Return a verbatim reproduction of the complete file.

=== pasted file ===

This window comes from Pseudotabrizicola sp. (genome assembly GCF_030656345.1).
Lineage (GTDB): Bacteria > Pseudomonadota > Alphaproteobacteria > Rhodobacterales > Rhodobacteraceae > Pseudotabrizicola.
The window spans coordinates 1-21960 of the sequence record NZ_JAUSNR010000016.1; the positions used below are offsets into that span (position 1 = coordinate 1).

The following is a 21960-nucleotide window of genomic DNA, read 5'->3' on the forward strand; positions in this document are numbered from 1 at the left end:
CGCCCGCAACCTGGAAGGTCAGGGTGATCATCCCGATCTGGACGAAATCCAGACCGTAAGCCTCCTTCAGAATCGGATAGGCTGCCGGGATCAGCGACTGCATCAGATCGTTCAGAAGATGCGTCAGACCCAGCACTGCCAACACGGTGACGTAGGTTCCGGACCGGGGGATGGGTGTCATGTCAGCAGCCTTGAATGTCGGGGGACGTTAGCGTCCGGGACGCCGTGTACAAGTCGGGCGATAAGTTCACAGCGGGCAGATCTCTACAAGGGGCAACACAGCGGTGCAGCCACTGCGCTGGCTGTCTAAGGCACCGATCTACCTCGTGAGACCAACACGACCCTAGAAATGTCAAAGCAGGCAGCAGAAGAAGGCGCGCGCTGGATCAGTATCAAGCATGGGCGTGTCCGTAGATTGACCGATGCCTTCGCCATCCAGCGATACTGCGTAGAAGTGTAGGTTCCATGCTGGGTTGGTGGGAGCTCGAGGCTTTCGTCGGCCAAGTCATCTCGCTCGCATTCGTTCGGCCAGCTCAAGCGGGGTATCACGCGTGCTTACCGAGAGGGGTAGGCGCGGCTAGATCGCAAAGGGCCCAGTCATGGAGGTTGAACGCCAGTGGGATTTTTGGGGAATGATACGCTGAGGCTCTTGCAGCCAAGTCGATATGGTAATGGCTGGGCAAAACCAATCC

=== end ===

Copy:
This window comes from Pseudotabrizicola sp. (genome assembly GCF_030656345.1).
Lineage (GTDB): Bacteria > Pseudomonadota > Alphaproteobacteria > Rhodobacterales > Rhodobacteraceae > Pseudotabrizicola.
The window spans coordinates 1-21960 of the sequence record NZ_JAUSNR010000016.1; the positions used below are offsets into that span (position 1 = coordinate 1).

The following is a 21960-nucleotide window of genomic DNA, read 5'->3' on the forward strand; positions in this document are numbered from 1 at the left end:
CGCCCGCAACCTGGAAGGTCAGGGTGATCATCCCGATCTGGACGAAATCCAGACCGTAAGCCTCCTTCAGAATCGGATAGGCTGCCGGGATCAGCGACTGCATCAGATCGTTCAGAAGATGCGTCAGACCCAGCACTGCCAACACGGTGACGTAGGTTCCGGACCGGGGGATGGGTGTCATGTCAGCAGCCTTGAATGTCGGGGGACGTTAGCGTCCGGGACGCCGTGTACAAGTCGGGCGATAAGTTCACAGCGGGCAGATCTCTACAAGGGGCAACACAGCGGTGCAGCCACTGCGCTGGCTGTCTAAGGCACCGATCTACCTCGTGAGACCAACACGACCCTAGAAATGTCAAAGCAGGCAGCAGAAGAAGGCGCGCGCTGGATCAGTATCAAGCATGGGCGTGTCCGTAGATTGACCGATGCCTTCGCCATCCAGCGATACTGCGTAGAAGTGTAGGTTCCATGCTGGGTTGGTGGGAGCTCGAGGCTTTCGTCGGCCAAGTCATCTCGCTCGCATTCGTTCGGCCAGCTCAAGCGGGGTATCACGCGTGCTTACCGAGAGGGGTAGGCGCGGCTAGATCGCAAAGGGCCCAGTCATGGAGGTTGAACGCCAGTGGGATTTTTGGGGAATGATACGCTGAGGCTCTTGCAGCCAAGTCGATATGGTAATGGCTGGGCAAAACCAATCC